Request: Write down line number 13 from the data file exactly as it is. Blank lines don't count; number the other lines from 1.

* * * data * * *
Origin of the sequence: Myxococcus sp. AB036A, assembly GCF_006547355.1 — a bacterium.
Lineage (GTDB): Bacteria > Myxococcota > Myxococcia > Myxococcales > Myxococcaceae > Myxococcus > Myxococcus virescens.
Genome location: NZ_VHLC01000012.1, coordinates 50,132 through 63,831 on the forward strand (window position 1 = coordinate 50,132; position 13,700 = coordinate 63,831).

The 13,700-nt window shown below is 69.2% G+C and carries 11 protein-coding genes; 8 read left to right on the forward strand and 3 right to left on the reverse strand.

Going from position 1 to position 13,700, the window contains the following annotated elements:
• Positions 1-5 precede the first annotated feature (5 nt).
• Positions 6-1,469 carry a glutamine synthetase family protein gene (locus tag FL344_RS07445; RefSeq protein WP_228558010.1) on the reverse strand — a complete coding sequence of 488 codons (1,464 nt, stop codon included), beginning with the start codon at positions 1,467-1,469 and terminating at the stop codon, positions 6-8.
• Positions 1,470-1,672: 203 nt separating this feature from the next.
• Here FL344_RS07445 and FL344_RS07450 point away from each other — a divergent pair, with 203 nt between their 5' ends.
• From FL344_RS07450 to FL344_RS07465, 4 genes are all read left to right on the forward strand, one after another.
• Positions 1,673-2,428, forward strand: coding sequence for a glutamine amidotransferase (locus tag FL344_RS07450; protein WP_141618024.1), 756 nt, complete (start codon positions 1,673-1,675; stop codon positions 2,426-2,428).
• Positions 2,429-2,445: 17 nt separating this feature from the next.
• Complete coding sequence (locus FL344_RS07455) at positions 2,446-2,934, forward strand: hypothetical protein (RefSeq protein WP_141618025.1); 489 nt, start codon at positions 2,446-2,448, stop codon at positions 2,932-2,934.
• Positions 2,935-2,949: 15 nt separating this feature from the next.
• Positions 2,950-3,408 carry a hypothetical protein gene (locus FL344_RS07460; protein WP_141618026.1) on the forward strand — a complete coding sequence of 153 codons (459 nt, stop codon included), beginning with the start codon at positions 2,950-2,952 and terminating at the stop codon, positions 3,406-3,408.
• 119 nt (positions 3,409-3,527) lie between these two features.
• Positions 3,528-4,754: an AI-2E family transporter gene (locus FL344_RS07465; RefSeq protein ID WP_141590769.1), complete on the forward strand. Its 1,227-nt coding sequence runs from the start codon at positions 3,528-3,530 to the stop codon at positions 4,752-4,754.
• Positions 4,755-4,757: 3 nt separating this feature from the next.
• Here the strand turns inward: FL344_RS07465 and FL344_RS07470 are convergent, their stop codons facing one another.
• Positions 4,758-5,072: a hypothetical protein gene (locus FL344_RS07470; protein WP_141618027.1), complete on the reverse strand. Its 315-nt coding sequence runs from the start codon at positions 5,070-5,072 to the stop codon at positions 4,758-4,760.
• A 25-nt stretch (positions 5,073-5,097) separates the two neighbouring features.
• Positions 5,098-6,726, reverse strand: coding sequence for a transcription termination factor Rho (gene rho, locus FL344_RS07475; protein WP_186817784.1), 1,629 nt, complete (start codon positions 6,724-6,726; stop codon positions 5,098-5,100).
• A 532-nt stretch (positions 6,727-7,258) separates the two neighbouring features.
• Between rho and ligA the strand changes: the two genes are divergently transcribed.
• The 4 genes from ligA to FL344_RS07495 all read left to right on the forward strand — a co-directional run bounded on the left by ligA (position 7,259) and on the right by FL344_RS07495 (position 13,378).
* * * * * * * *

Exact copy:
• Complete coding sequence (locus FL344_RS07455) at positions 2,446-2,934, forward strand: hypothetical protein (RefSeq protein WP_141618025.1); 489 nt, start codon at positions 2,446-2,448, stop codon at positions 2,932-2,934.